Guwahati: Researchers at the Automation, Verification and Security Lab of Indian Institute of Technology-Guwahati (IIT-G) have developed secure and dependable integrated circuits (ICs) for faster and efficient computing.
The research looks at all aspects of the automated electronics design process such as synthesis, verification and security, and contributes towards strengthening the electronics manufacturing ecosystem in our country.
The findings have been published in top journals and conferences of the Institute of Electrical and Electronics Engineers (IEEE).
The research team is funded by ECR (Early Career Research), CRG (Core Research Grants) and Interdisciplinary Cyber-Physical Systems (ICPS) grants from the department of science and technology and by a research fellowship from Intel (India).
The paper has been authored by Dr Chandan Karfa, Associate Professor, Department of Computer Science and Engineering, IIT-G and co-authored by his research students, Mohammed Abderehman, D. Senapati, Surajit Das, Priyanka Panigrahi and Nilotpola Sarma.
The team has collaborated with various international experts.
Pointing out the importance and need of research in the area of increasing computational power, Dr Karfa said, “A promising technology to improve computational efficiency is hardware accelerators. In hardware acceleration, specific tasks can be offloaded to dedicated hardware instead of being performed by the CPU core of the system. For example, visualisation processes may be offloaded onto a graphics card, thereby freeing the CPU to perform other tasks.”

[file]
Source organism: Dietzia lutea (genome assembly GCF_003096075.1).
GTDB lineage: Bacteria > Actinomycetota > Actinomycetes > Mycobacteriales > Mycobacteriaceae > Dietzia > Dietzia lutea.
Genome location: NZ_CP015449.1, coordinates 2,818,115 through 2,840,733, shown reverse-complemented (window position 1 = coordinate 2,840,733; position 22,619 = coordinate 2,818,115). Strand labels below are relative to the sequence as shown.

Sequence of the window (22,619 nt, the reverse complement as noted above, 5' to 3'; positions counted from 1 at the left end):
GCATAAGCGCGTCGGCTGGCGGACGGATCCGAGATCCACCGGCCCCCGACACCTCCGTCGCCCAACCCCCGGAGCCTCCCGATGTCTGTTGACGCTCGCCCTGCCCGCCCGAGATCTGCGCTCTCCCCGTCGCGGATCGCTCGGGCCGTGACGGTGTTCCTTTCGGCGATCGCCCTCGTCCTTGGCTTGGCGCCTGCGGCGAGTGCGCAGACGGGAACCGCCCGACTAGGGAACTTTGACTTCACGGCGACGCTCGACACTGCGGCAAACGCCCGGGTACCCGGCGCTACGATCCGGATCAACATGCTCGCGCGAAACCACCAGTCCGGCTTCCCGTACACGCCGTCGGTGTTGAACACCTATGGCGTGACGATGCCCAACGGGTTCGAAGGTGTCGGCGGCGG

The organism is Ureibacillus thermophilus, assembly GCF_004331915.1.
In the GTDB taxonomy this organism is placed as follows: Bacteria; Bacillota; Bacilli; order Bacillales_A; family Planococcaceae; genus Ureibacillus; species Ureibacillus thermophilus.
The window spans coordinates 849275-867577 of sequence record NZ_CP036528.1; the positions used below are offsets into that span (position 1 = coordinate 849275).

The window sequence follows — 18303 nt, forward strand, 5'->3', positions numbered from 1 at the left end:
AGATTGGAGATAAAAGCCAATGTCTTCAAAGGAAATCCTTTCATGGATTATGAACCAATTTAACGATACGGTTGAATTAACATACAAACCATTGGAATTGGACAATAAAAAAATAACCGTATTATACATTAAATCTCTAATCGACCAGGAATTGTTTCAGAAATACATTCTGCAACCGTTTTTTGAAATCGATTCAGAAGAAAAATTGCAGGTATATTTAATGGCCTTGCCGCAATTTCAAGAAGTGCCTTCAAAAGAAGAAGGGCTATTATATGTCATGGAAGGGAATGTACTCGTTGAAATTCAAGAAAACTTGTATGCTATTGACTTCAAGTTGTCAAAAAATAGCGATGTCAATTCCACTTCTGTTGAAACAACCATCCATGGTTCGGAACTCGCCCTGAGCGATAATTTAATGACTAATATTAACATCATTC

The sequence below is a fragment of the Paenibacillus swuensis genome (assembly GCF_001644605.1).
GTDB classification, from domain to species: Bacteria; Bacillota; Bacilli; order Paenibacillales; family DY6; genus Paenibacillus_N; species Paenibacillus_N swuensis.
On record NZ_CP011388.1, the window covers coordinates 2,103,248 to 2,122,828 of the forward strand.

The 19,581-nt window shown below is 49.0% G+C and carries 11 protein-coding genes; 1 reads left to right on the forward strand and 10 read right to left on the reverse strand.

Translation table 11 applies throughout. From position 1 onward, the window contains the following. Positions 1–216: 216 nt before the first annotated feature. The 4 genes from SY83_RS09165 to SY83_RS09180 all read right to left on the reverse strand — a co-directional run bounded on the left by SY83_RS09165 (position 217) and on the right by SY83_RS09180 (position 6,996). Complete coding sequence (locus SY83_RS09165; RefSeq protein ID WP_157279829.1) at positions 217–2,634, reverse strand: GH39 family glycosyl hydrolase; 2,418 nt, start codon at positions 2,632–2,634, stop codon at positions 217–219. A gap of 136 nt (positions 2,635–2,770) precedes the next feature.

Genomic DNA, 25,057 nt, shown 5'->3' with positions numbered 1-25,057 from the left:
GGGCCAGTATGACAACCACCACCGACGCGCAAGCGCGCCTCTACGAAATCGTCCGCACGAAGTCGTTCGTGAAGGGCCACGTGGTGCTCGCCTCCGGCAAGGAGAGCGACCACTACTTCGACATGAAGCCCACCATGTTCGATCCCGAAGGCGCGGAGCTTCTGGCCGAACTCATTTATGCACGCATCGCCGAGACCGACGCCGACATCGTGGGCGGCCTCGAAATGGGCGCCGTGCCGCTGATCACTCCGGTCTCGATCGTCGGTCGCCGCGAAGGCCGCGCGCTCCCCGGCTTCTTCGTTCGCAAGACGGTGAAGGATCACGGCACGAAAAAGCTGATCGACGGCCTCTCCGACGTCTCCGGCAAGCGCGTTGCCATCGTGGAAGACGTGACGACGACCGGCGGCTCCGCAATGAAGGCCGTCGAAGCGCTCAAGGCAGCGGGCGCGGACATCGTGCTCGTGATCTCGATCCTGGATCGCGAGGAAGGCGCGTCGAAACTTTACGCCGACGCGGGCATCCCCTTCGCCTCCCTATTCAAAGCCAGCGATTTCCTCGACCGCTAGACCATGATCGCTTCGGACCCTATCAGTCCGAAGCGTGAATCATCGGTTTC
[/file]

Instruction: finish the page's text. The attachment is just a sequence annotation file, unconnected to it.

With increasing computational demands, there is a need for application-specific processors that can outperform current CPUs.
While multi core processors are being used in modern times, their computing power improvements continue to be insufficient.
The IIT-G team emphasises on hardware acceleration specifications that are often written in high-level languages like in C/C++ and are converted to hardware code (or register transfer level or Register−Transfer Level (RTL code), in a process called High-Level Synthesis (HLS).
Owing to the complex conversation process, HLS translation may introduce bugs in the design and therefore stringent validation steps are required. The RTL simulators are used to validate HLS, but these are slow and complex.
The team has developed simple and fast tools for HLS validation.
“We have developed two tools to validate the HLS process. One is FastSim, an RTL simulator that is 300 times faster than existing commercial simulators. The other is DEEQ, which is an automated C to RTL equivalence checking tool for HLS verification. There is no other tool in the market with similar features,” Dr Karfa said.
In addition to these simulators, prototypes of which are available for testing, the IIT-G team has also developed a technology called HOST, which protects Integrated Circuits from IP theft during the design cycle.
The impact of the IIT Guwahati team’s work is enormous because of the increasing demand for hardware accelerators in disruptive areas such as Internet-of-Things (IoT), embedded and cyber-physical systems, machine learning and image processing applications.
“With the central government’s recent approval of a Rs 76,000-crore scheme to boost semiconductor manufacturing in the country, efficient EDA (electronic design automation) as designed by the research team will support and promote self-sufficiency in chip design,” a statement said.
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